Wildlife Selfies Threaten World’s Most Iconic Animals In The Amazon

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Local sloths are taken from the wild and used for harmful selfies with tourists, in Manaus, Brazil. (C) World Animal Protection / Nando Machado

From the environment to the exploitation by poachers, the list of obstacles that wild animals face daily to secure their survival sadly continues to grow.

A most recent threat to the animals is perhaps the most ridiculous; Wildlife Selfie.

According to a new report released by international charity World Animal Protection the quest for the ultimate selfie has also negatively impacted the lives, and potential deaths, of wild animals forever.

As a result, the explosive trend on social media is driving the suffering and exploitation of some of the world’s most iconic animals in the Amazon.

Focusing on two gateway cities of the Amazon, Manaus, Brazil, and Puerto Alegria, Peru, the World Animal Protection investigators revealed that animals are snatched from the wild, often illegally, and used by irresponsible tour operators who cruelly exploit and injure wildlife to entertain and provide harmful photo opportunities for tourists.

“The wildlife selfie craze is a worldwide phenomenon fueled by tourists, many of whom are unaware of the abhorrent conditions and terrible treatment wild animals may endure to provide that special souvenir photo,” said Steve McIvor, CEO at World Animal Protection. “Behind the scenes, wild animals are being taken from their mothers as babies and secretly kept in filthy, cramped conditions or repeatedly baited with food, causing severe psychological trauma.”

In public view and behind the scenes, investigators uncovered evidence of cruelty being inflicted on wild animals, including:

  • Sloths captured from the wild, tied to trees with rope, not surviving longer than six months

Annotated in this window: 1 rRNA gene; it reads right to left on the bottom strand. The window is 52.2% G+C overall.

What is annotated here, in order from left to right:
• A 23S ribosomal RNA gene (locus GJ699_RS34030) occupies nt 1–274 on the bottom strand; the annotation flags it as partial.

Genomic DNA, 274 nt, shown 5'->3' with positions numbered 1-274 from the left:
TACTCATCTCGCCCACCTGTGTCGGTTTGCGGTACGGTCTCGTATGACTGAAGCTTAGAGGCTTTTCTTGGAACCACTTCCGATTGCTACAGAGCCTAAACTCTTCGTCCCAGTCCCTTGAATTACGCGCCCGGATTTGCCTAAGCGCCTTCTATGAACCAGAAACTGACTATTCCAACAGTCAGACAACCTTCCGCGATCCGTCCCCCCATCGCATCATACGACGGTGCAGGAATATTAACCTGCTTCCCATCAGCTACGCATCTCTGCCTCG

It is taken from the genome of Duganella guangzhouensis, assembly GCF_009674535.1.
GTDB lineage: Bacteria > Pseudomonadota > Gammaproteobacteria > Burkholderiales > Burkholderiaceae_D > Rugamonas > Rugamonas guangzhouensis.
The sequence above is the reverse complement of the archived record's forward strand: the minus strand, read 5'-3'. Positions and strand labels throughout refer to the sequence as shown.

• Birds such as toucans with severe abscesses on their feet

  • Green anacondas wounded and dehydrated

  • Caiman crocodiles restrained with rubber bands around their jaws

  • An ocelot (a type of wild cat) kept in a small barren cage

  • A manatee held in a tiny tank in the forecourt of a local hotel

  • A giant anteater, manhandled and beaten by its owner

Cutting-edge research commissioned by World Animal Protection for insights into the worldwide trend on social media of wildlife selfies shows:

  • The number of wildlife selfies posted on Instagram has increased 292% between 2014 to present

  • 27% of wildlife selfies were posted within the U.S. or by U.S. users.

  • Over 40% of wildlife selfies show ‘bad’ or harmful wildlife selfies – i.e. someone hugging, holding or inappropriately interacting with a wild animal

  • People will most likely upload a ‘good’ or humane wildlife selfie when they have been educated or exposed to the cruelty behind the scenes.

“It’s extremely distressing to see animals being stolen from the wild and used as photo props for posting on social media. The reality is these unfortunate animals are suffering terribly, both in front of and behind the camera.”

“The growing demand for harmful wildlife selfies is not only a serious animal welfare concern but also a conservation concern says online review of this kind of practice in Latin America found that over 20% of the species involved are threatened by extinction and over 60% are protected by international law,” added Dr. Neil D’Cruze, Global Wildlife Advisor at World Animal Protection.

To tackle the issue, World Animal Protection is calling on relevant governments to enforce laws protecting wild animals, and ensure that travel companies and individuals who are exploiting wild animals for tourism in the Amazon abide by the existing laws.

The organization is also launching a Wildlife Selfie Code for tourists to learn how to take a photo with wild animals without fueling the cruel wildlife entertainment industry.

People are encouraged to join the movement to end this cruel industry by signing World Animal Protection’s Wildlife Selfie Code HERE and commit to keeping wild animals in the wild, where they belong!

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